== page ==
Chances are you’ve heard this story before. An ordinary citizen going about an ordinary day suddenly gains superhuman power (from a fancy suit, an insect bite, an experiment gone wrong). Maybe our hero is truly superhuman, like a surprisingly normal-looking alien masquerading behind a pair of glasses. (Seriously, could no one figure out that Clark Kent was Superman?) With this great new power comes great responsibility, as the saying goes. Our new hero (superhero!) might fight that responsibility at first, perhaps feeling unworthy or perhaps feeling the enormity of the task. But our hero eventually submits to duty, bringing justice to a corrupt city and saving it from a maniacal villain.
Superhero movies are popular to say the least. Consider this: there have been more than two dozen Marvel movies in just fifteen years. It’s no surprise that they generate interest—and revenue. They are full of action, adventure, and intrigue. Just about every emotion we are capable of feeling is on display at some point: love, fear, anger, regret, doubt, joy, grief, hope.
Now consider this: the Greek myths have been told, in some form or another, for over two thousand years. Imagine how many people have heard the stories of Pandora, Icarus, or Odysseus. And of course many other ancient cultures had their own myths which are still shared today.
Myths are entertaining. But that’s not why we read them at Trinitas. Yes, we’re a classical school. But a story isn’t good just because it’s old. We seek value in what we read. And because we’re a Christian classical school, we look for deeper, grace- and gospel-filled value. We don’t read about virtuous behavior (or the lack of it) just to gain thoughtful perspectives on human behavior. We read myths because we are called to love God and love others.
Think of a story as both a window and a mirror. We can see through it, into a world of adventure, mystery, or drama. But it also reflects us. In fact, that is the very nature of stories. They tell us more about ourselves—the people who read them and love them and share them—than the characters in them. Those characters never live in isolation from the reader. We invite them in. They speak to us. We, in a way, speak to them by interpreting and internalizing their thoughts and actions. You might say we, as readers, are part of the real plot.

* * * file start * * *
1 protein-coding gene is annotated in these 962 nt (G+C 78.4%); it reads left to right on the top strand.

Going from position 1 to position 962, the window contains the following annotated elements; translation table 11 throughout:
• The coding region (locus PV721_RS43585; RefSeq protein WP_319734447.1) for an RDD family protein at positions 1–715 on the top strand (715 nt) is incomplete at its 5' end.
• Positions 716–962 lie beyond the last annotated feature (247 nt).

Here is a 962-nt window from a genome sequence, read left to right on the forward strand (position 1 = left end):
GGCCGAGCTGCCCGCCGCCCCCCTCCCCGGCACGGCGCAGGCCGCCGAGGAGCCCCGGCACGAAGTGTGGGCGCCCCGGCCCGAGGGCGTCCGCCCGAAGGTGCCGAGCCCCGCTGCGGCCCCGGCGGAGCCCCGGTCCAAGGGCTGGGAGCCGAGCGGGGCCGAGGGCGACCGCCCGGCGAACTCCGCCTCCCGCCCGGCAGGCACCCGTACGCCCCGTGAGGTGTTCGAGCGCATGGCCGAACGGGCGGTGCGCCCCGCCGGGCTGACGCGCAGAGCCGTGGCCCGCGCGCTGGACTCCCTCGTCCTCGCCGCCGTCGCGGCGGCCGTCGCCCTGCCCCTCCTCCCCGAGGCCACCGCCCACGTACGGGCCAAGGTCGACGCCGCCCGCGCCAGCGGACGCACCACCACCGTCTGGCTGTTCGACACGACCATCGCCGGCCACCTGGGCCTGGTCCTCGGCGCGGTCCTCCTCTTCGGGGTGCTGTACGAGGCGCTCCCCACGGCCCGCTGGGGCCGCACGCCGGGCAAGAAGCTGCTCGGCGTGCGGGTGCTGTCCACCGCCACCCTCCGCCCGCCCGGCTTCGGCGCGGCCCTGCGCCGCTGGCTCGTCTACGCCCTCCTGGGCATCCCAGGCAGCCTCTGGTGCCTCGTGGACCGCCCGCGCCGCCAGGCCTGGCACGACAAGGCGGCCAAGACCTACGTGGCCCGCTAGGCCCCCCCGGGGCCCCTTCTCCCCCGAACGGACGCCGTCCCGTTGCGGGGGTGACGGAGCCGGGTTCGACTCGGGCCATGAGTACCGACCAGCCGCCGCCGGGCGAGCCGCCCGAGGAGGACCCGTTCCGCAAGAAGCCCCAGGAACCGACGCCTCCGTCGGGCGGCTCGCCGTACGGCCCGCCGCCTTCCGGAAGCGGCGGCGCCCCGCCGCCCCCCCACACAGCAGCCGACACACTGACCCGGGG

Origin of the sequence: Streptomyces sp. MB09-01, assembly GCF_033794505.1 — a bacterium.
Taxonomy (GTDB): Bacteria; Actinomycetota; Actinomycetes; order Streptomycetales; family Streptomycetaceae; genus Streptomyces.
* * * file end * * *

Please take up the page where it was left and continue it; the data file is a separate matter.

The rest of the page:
Mythological stories, like all stories, engage our sense of wonder and our sense of empathy. Myths serve as a bridge, spanning thousands of years, connecting us to people who lived long, long ago. We may think of those people as very different. Certainly times have changed. But consider the similarities. They, too, were parents, children, neighbors, friends. People. Like us. People who asked the same questions we ask: Who am I? What is this world? What am I to do in this world? People who look up at the stars in the night sky and ask: Is there a god? Does that god care about me?
But while myths don’t leave humans too certain about their fate or comfortable about what the gods might do at any given moment (the words proud, capricious, and spiteful come to mind), we have received a gospel of good news that says, yes, indeed there is a god: THE God, creator of heaven and earth. And yes, God cares about you. More than you can imagine. And—praise God—this good news is not just a story told to entertain or to impart knowledge of who we are or morals of how to act. It’s truth. It’s history. It’s the promise of salvation and new life.
And the Word became flesh and dwelt among us, and we beheld His glory, the glory as of the only begotten of the Father, full of grace and truth. (John 1:14)
Now that’s a super story.